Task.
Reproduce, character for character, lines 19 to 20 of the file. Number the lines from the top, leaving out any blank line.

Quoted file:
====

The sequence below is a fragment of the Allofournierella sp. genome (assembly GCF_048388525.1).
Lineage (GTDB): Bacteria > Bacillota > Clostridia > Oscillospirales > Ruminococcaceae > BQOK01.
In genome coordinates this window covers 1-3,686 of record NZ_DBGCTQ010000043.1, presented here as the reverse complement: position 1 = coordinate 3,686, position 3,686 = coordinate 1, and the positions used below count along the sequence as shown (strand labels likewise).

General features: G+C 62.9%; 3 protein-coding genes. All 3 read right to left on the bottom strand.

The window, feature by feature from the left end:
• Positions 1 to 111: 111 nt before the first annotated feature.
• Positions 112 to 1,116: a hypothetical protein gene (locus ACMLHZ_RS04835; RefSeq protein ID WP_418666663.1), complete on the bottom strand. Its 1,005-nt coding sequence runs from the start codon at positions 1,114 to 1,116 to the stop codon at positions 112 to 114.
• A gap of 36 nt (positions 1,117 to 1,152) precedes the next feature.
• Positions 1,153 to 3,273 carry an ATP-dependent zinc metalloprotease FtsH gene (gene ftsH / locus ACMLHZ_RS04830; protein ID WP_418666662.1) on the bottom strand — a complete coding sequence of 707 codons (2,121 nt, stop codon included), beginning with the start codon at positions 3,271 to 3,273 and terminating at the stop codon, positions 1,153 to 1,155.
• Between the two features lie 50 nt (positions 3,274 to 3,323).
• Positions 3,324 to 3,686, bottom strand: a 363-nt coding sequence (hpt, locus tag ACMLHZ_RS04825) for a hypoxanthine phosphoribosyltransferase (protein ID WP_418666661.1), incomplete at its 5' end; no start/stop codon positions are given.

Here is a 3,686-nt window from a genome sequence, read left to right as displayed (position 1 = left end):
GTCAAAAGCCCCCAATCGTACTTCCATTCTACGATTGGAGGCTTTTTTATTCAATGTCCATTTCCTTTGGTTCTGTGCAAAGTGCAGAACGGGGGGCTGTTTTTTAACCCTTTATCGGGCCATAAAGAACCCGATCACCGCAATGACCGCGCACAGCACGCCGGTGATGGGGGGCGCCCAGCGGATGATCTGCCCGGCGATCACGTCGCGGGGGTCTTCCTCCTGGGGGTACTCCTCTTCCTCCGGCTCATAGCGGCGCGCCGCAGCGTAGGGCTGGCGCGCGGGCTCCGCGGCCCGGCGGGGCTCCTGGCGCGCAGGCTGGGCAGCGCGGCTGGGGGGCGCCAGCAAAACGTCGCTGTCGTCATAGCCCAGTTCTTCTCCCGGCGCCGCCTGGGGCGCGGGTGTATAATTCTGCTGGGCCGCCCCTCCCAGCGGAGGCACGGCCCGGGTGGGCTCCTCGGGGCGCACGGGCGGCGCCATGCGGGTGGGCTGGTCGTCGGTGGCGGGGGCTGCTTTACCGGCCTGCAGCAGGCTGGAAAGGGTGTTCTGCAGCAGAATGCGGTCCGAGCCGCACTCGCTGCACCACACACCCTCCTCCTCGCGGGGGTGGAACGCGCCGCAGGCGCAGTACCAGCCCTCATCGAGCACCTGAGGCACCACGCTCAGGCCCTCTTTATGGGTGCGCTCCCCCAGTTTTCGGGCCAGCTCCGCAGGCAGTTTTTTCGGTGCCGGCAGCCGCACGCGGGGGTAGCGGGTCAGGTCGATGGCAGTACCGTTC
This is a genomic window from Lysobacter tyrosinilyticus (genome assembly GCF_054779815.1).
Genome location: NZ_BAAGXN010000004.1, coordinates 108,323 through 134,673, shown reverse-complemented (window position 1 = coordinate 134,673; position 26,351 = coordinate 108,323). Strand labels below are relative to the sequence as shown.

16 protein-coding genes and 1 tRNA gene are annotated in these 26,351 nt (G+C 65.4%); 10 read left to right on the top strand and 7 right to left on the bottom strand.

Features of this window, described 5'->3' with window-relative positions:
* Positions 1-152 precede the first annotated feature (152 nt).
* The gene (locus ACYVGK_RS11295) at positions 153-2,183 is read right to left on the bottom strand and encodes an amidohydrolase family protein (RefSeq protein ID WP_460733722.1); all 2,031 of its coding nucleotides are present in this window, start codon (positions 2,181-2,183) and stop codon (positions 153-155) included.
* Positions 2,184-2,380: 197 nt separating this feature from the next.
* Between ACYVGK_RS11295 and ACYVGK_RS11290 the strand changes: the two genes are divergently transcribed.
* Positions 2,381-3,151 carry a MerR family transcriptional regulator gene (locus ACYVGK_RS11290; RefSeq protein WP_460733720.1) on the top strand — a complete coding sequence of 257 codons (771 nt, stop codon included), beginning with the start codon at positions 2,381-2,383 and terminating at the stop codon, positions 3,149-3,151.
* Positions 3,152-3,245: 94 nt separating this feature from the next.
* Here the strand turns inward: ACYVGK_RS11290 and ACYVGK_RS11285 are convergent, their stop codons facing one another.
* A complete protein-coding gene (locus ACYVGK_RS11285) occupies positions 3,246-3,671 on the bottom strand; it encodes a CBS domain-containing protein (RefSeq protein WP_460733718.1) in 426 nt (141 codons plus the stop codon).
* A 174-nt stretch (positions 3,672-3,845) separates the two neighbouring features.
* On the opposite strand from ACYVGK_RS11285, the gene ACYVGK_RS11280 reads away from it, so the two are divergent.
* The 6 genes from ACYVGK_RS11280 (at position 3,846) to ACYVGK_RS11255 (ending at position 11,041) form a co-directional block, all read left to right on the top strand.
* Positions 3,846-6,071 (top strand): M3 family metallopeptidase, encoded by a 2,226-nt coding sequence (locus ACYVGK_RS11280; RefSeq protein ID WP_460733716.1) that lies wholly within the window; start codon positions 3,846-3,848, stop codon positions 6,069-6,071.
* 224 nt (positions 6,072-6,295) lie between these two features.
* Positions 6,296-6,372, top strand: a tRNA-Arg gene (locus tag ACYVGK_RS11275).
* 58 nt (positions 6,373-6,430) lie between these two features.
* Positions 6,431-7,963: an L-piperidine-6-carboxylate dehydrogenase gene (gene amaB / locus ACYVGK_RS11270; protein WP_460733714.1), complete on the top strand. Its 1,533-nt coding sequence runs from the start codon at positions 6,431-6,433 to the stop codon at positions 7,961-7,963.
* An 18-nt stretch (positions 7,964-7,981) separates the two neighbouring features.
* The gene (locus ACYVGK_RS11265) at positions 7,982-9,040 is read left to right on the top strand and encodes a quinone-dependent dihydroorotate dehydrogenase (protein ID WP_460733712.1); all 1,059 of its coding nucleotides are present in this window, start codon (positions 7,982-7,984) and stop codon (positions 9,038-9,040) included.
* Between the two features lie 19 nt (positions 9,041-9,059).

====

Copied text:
* The gene (locus ACYVGK_RS11295) at positions 153-2,183 is read right to left on the bottom strand and encodes an amidohydrolase family protein (RefSeq protein ID WP_460733722.1); all 2,031 of its coding nucleotides are present in this window, start codon (positions 2,181-2,183) and stop codon (positions 153-155) included.
* Positions 2,184-2,380: 197 nt separating this feature from the next.